I return to the hotel and have a couple of hours to write some more of this blog and catch up on some news from home. My shuttle arrived on time and as I climbed in I handed the cash over to pay for it. The driver reminded me that it didn’t include a tip! Oh don’t you just love America for that. Arriving at the airport I see that the counter is due to open in 15mins. I decide to meet my fate earlier rather than later and end up second in the queue. As the counters prepare to open I eye up the staff and decide on which one has got the friendliest looking face. I chose a young tall black American guy and thought about how best to humour him if my bags were over the limit. My suitcase weighed in at 23.6 kg and I asked him quite straight faced if I needed to take something out. He said “I am sorry madam” and with that my face must have dropped and he said “just kidding”. What a relief! Even more of a relief is that he didn’t ask to weigh my cabin luggage.  Phew I made it through with no extra charges.

It was an Air NZ flight and it was lovely to be able to relax in an aisle seat and settle down for some in-flight entertainment, a meal and then a lovely long sleep courtesy of the little blue sleeping pills that really do the trick. I was sitting next to two young people who were ski instructors running a camp for 60 American kids on their way to Wanaka. This was their second season and they could not speak highly enough of NZ and its mountains. Fortunately the” big chill” had just swept the country and they were really excited about the huge snow dump. Especially as the week before there was no snow and the parents of the kids coming were putting the pressure on.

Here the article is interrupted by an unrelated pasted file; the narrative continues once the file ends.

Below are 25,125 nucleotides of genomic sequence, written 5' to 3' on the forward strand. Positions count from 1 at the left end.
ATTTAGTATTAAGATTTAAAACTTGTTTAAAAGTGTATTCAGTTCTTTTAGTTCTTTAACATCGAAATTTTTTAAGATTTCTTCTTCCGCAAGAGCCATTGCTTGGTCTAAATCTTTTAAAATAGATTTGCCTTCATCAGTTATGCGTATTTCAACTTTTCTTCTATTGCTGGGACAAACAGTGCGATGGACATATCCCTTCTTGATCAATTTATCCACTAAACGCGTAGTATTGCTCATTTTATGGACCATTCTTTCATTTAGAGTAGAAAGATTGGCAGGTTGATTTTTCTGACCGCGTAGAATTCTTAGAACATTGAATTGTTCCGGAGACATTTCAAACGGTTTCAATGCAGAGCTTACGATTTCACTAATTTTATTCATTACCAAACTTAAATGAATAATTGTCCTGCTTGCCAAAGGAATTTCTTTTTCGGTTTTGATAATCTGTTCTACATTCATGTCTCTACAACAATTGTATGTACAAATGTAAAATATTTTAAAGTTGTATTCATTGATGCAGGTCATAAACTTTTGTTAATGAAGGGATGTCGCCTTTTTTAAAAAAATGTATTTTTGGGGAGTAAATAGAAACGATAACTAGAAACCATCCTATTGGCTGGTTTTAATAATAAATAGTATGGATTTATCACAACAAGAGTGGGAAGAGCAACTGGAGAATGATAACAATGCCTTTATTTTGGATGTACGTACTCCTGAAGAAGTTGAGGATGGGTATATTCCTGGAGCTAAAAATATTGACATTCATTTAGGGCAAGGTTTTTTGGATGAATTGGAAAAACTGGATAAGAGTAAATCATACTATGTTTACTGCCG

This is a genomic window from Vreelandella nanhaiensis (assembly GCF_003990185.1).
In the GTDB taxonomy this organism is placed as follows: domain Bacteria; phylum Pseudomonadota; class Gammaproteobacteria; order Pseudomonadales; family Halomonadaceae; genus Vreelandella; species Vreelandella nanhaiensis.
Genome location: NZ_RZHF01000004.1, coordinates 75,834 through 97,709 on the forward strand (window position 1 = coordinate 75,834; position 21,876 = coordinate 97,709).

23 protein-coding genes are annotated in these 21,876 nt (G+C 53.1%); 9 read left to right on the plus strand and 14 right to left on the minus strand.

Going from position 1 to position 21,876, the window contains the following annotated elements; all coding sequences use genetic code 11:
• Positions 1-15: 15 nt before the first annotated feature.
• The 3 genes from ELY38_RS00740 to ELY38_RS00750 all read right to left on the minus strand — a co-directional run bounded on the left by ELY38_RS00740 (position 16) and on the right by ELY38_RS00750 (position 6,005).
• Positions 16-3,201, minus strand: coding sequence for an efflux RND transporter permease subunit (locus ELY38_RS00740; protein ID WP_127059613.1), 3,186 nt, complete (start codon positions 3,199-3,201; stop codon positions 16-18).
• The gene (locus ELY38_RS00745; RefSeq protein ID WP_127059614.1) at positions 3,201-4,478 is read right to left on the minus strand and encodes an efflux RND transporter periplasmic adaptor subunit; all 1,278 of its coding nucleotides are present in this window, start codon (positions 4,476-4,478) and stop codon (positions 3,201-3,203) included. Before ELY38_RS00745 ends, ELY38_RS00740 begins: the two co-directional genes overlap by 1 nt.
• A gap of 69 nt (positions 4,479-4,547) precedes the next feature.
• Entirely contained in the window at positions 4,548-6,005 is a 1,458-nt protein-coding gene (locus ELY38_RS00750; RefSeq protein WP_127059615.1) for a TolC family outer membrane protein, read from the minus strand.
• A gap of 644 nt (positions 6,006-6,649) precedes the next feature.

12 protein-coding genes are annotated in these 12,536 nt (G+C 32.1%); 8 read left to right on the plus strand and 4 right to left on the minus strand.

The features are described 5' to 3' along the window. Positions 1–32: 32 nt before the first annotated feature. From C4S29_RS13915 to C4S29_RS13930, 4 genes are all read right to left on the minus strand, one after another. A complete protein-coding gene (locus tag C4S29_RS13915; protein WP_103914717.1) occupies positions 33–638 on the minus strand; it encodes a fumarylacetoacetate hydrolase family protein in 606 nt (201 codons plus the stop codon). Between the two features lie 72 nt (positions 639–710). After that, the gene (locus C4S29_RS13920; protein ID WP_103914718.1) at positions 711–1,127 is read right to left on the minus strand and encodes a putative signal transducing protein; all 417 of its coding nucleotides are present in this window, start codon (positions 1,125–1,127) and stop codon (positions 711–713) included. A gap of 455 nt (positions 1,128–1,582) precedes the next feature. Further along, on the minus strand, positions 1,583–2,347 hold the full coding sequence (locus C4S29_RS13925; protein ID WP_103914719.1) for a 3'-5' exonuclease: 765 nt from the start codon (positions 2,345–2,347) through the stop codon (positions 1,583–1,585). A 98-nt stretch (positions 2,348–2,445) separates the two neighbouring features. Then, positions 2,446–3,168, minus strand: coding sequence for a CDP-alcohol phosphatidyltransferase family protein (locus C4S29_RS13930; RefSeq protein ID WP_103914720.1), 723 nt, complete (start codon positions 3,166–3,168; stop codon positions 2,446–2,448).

It was a great flight and a great sleep and we seemed to touch down in no time at all. Home at last and straight through customs. It was lovely to be greeted by Brent and Charlotte especially as it was only 5.30am and early mornings and my daughter do not go together easily .It has seemed at times a long time to be away and it feels great to be here.

I am amazed at the number of people that have been reading my blog and have been encouraged by the lovely comments that I have received about it. However the blog was intended as a personal record for me to capture the parts of my travel that will jog my memory and  to remind me of the absolute blast that I have had.  I just chose to share that with others. Thanks for sharing my journey.